So... if the Friday section "criticized" America's latest sex comedy using as a benchmark Francois Trauffaut's technique, it still (in the end) is judging its palatability for the masses, in the end sticking that half-star above the clever blurb... but does it thus rend the critic not a critic but only a half-a-critic perhaps a mere reviewer?
    "It wasn't effective as film and here's why" transforms into "not a fun movie and here's why" into the basic "I was disappointed" or "it lagged" or the ever-popular "it sucked".
    I never find fault with critics who define their terms and back up their claims, regardless of whether or not I agree with them. I've read film experts who utilize their vast knowledge of cinema to back up critcally dubious arguments, as well as small-time internet reviewers who formulate fairly complex (if essentially "uninformed" in terms of cinematic context) critical arguments.
    ~Steve
     
  7. Seth Paxton

    Seth Paxton Lead Actor

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    Brad, that was me that ripped the thread.
    My intent was to let it be known in that circle that not everyone around here was giving that concept the "thumbs up". I did NOT read anymore in that post because my point was to NOT debate, per the request of the thread starter. But if I hadn't said anything I felt it was sort of a acknowledgement that those sorts of discussions were A-OK with everyone around here, and that isn't true.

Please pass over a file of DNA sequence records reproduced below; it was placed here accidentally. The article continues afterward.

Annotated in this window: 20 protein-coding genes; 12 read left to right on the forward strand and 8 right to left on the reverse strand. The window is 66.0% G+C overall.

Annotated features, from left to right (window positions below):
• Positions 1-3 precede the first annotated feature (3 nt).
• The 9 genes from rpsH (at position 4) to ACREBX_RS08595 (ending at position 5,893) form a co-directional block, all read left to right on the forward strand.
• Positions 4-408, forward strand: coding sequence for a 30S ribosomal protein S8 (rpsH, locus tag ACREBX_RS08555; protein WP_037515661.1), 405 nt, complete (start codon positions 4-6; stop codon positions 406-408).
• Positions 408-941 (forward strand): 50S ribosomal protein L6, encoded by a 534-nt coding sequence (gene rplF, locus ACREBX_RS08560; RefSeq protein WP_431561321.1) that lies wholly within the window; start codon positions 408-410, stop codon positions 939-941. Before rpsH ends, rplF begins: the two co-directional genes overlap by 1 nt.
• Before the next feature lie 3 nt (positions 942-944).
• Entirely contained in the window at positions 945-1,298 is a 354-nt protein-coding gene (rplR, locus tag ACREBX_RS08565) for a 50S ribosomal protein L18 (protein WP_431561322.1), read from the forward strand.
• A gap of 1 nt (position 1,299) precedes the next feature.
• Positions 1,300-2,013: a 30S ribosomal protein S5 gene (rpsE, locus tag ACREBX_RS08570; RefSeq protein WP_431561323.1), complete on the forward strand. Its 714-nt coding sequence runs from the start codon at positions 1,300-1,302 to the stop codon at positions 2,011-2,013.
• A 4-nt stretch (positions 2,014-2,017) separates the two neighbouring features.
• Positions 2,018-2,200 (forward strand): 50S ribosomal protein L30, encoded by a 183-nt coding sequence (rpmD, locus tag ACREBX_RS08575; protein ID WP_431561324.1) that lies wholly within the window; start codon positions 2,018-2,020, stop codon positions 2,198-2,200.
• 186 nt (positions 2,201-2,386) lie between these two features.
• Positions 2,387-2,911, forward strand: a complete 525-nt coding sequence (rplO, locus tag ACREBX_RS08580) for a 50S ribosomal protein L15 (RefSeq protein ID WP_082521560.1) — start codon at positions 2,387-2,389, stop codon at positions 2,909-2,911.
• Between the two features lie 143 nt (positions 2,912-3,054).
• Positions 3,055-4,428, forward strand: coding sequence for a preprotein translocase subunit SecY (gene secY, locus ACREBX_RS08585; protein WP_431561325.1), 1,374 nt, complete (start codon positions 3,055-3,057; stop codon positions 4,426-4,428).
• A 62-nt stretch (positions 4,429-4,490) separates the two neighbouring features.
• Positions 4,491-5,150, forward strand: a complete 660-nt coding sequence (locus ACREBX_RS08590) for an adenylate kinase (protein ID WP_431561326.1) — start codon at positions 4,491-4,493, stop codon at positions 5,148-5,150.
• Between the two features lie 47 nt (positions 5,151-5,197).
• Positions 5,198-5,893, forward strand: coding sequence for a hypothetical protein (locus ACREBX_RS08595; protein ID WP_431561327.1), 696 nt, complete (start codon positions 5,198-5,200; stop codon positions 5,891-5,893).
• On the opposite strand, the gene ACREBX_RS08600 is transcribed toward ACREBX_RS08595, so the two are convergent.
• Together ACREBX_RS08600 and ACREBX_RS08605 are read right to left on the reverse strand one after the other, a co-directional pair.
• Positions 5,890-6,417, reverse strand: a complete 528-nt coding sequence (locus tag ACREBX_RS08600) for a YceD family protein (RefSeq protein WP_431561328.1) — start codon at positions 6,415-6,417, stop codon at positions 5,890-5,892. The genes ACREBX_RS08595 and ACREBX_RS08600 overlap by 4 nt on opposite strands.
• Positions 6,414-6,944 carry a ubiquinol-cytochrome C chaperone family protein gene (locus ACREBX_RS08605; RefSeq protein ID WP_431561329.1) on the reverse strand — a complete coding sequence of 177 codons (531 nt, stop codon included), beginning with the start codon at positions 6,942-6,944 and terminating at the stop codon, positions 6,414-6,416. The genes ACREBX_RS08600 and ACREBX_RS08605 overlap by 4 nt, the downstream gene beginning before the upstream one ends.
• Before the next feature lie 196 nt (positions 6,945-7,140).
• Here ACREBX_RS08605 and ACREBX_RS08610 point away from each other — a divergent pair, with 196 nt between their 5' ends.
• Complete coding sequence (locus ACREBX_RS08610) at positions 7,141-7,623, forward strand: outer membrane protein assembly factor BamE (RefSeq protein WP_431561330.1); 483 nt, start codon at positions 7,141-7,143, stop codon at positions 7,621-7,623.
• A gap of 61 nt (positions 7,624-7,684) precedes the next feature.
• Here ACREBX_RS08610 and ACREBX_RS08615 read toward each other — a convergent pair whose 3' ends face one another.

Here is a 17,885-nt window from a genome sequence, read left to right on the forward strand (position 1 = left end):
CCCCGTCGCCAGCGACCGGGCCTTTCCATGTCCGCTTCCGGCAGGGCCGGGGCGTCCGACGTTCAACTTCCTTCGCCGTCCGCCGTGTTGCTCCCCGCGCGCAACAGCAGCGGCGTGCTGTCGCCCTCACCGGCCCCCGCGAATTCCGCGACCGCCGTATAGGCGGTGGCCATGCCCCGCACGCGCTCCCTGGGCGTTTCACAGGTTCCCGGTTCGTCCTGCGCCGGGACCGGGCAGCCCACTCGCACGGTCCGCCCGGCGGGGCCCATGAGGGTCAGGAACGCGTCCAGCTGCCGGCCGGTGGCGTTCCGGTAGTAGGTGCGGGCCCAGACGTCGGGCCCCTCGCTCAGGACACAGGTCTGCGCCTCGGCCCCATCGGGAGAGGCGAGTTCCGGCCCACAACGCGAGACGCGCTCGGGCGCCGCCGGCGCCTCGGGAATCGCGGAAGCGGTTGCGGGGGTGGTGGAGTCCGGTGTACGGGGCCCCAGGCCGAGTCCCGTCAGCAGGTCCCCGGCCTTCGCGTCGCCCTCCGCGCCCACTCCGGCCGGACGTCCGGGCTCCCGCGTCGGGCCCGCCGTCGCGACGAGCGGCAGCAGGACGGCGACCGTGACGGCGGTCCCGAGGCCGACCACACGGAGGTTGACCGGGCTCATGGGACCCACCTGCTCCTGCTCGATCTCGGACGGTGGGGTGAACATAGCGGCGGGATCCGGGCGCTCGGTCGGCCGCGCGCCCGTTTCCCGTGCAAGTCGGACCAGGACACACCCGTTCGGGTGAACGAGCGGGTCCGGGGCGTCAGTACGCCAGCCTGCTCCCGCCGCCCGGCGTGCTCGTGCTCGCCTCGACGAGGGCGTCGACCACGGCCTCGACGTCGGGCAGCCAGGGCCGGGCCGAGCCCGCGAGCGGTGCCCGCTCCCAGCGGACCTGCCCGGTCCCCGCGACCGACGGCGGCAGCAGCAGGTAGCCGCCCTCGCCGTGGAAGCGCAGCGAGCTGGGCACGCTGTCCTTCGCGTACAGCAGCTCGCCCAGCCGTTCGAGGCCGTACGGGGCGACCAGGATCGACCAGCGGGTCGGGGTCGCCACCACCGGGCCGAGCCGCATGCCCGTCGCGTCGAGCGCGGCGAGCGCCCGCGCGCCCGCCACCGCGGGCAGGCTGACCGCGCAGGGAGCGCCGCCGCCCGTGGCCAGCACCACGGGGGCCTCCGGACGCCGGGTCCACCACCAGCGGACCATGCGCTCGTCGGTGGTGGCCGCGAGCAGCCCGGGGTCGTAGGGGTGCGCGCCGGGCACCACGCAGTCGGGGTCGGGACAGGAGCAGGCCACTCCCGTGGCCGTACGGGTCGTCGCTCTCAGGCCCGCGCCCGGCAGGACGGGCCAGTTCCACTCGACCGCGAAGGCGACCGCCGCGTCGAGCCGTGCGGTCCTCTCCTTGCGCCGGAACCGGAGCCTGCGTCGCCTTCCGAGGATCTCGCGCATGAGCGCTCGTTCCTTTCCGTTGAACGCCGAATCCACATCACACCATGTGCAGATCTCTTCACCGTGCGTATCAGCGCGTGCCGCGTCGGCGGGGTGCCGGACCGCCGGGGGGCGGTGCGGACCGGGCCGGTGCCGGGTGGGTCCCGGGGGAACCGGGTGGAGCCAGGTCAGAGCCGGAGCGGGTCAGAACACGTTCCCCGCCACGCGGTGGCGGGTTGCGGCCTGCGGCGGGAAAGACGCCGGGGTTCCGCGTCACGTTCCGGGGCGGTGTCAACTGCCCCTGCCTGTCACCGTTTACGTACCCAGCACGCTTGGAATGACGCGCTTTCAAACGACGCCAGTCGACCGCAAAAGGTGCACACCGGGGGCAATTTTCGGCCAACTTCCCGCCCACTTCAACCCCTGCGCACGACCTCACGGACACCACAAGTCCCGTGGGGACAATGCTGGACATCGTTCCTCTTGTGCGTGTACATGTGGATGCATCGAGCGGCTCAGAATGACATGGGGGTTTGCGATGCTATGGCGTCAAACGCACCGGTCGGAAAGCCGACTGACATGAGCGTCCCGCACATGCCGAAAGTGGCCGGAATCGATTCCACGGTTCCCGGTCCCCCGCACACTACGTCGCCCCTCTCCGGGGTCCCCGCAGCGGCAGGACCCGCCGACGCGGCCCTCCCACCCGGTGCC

I simply said my peace on the subject and left. Funny that you found that such a problem in a thread whose very message was to RIP AWAY WITHOUT DEBATE. So why would you expect me to come back in and debate???
    You had a problem with me slamming the thread without debate in a thread about slamming films without debate. Oh the irony.
    And I clearly said in that thread my specific problems with the theme, ie NO DISCUSSION just bashing. That's not a topic for a film discussion site. That is better suited for someplace like AICN, which is why the mods locked it.
    I am not a mod and if I was the only one who felt that way then the thread would have continued on just fine after that point. I even said that people should just ignore my post as someone who just doesn't get it and continue on without me.
    That's a hellava lot more understanding than your typical thread fart film basher, who wants to do nothing but tell everyone else they are dumb and stir up the shit.
    For the record, IMO you don't need a thread like that because you should not be getting run out of a film discussion thread for disagreeing in the first place. However, if your method for disagreement is harsh and unthoughtful then it doesn't offer anything to the discussion and comes across as just creating a negative atmosphere.
    We had a great thread where the request was for fans of top films to look at possible flaws in them (Godfather, 2001, Lawrence of Arabia). It wasn't "Godfather sucks" type stuff either. So it's very possible to criticize a film around here without being attacked. If you politely and thoughtfully express why a film doesn't work with you then you SHOULDN'T be chased out of a thread...therefore there is no need for a "safe haven" thread of unquestionable bashing.
     
  8. Edwin Pereyra

    Edwin Pereyra Producer

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    While I stayed away from that thread in question, it was locked down and for good reasons. I was surprised it remained open as long as it did.